Victorian church changes its name from St Michael's to 'St Mike's'10/08/2021
Victorian church changes its name from St Michael’s to ‘St Mike’s’ in an attempt to be more trendy and attract younger generations
- The church, open since Victorian times, is trying to attract younger generations
- Its name change to ‘St Mikes’ will formally go into effect from December
- As part of renovations to the Church, it is also opening up a coffee bar
A Victorian church called St Michael’s has changed its name to ‘St Mike’s’ in a bid to be more trendy and attract younger people.
Explaining the reasoning behind the re-brand, Reverend Sarah Yetman said that she wants the 148-year-old church to be ‘attractive and engaging for younger generations’.
She added: ‘We’re bringing new life into the old building and planting a new congregation into the church.
‘Our vision at St Mike’s is that the church can be a beacon of light and hope within the local community. We aim to reach more young people and that we can see them come to know Jesus in their own way.’
A Victorian church called St Michael’s (pictured, file photo) has changed its name to ‘St Mike’s’ in a bid to be more trendy and attract younger people
But speaking to The Sun, one person questioned the decision.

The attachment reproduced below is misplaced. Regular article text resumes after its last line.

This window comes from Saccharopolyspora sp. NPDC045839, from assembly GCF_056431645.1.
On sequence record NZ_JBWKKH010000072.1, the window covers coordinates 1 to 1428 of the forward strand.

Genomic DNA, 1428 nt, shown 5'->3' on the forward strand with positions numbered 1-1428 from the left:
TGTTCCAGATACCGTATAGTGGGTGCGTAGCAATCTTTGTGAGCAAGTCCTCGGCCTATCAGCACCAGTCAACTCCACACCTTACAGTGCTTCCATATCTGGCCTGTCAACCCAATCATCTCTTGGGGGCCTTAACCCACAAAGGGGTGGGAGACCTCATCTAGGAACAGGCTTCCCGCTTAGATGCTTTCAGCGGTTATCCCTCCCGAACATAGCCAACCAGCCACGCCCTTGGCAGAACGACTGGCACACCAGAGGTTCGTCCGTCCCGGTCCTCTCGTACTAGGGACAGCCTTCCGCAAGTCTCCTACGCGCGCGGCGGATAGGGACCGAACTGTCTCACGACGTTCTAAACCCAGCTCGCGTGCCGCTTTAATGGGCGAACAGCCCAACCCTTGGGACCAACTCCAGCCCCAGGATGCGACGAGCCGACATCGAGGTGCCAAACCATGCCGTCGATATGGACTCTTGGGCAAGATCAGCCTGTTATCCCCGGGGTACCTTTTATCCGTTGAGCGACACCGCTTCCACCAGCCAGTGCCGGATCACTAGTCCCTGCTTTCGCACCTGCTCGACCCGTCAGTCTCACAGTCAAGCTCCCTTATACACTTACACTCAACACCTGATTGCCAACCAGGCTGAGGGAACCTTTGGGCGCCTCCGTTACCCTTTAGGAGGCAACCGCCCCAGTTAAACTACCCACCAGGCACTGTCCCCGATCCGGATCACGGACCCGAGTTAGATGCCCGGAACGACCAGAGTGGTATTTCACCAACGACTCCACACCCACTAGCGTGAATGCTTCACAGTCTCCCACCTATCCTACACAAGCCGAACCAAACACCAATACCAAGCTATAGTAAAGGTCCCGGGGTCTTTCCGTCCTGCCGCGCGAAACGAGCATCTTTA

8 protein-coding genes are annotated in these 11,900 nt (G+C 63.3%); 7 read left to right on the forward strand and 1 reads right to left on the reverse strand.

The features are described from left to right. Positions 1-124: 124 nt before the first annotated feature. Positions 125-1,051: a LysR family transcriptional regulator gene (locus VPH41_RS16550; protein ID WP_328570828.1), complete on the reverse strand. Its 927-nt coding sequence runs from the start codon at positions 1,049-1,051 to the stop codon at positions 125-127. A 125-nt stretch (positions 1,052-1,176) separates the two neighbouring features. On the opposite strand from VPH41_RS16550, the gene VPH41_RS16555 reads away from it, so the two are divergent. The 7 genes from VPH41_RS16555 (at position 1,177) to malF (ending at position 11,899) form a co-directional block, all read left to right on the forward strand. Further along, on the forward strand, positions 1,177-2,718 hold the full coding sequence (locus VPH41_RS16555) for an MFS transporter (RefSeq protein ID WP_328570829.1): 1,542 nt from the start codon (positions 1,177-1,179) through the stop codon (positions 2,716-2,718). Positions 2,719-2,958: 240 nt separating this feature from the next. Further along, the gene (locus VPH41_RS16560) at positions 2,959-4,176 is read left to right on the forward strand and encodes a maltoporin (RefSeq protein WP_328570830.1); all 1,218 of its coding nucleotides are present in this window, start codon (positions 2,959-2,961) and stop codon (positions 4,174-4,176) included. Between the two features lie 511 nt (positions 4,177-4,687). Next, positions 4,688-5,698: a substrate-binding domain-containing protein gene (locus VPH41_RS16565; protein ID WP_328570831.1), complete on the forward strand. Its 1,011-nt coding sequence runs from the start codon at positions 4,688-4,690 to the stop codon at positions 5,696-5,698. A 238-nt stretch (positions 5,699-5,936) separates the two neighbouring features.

‘The idea that teenagers will be more interested in going to church if we rename it ‘St Mike’s’ is ridiculous,’ they said. ‘What’s next — St Dave’s? St Pete’s?’
The name change to St Mike’s, which is found in Bournemouth and used Church of England money in its renovation, will formally go into effect in December.
The church is also opening a coffee bar as part of its renovation, and hopes to offer a school drop off cafe several mornings a week, which will also offer visitors information about events in the local community and local services.
Bishop of Southampton Reverend Debbie Sellin told the Bournemouth Echo: ‘It’s amazing what has been achieved at St Mike’s recently, so it was an honour to be able to join with the team here and celebrate the reopening of this wonderful church.
‘They have created a vibrant community hub where people can come to explore their faith and find a sense of belonging.
Explaining the reasoning behind the re-brand, Reverend Sarah Yetman (pictured) said that she wants 148-year-old church to be ‘attractive and engaging for younger generations’
‘There is so much going on for adults and kids alike, and I would urge everyone to come and take a look at what is on offer.’
The Church of England has previously come under fire for adding attractions into churches as part of its effort to entice Church-goers from younger generations.
Two years ago, it came under fire for installing a helter-skelter in Norwich Cathedral, and was criticised in 2019 for opening a nine-holy crazy golf course in Rochester Cathedral’s nave.
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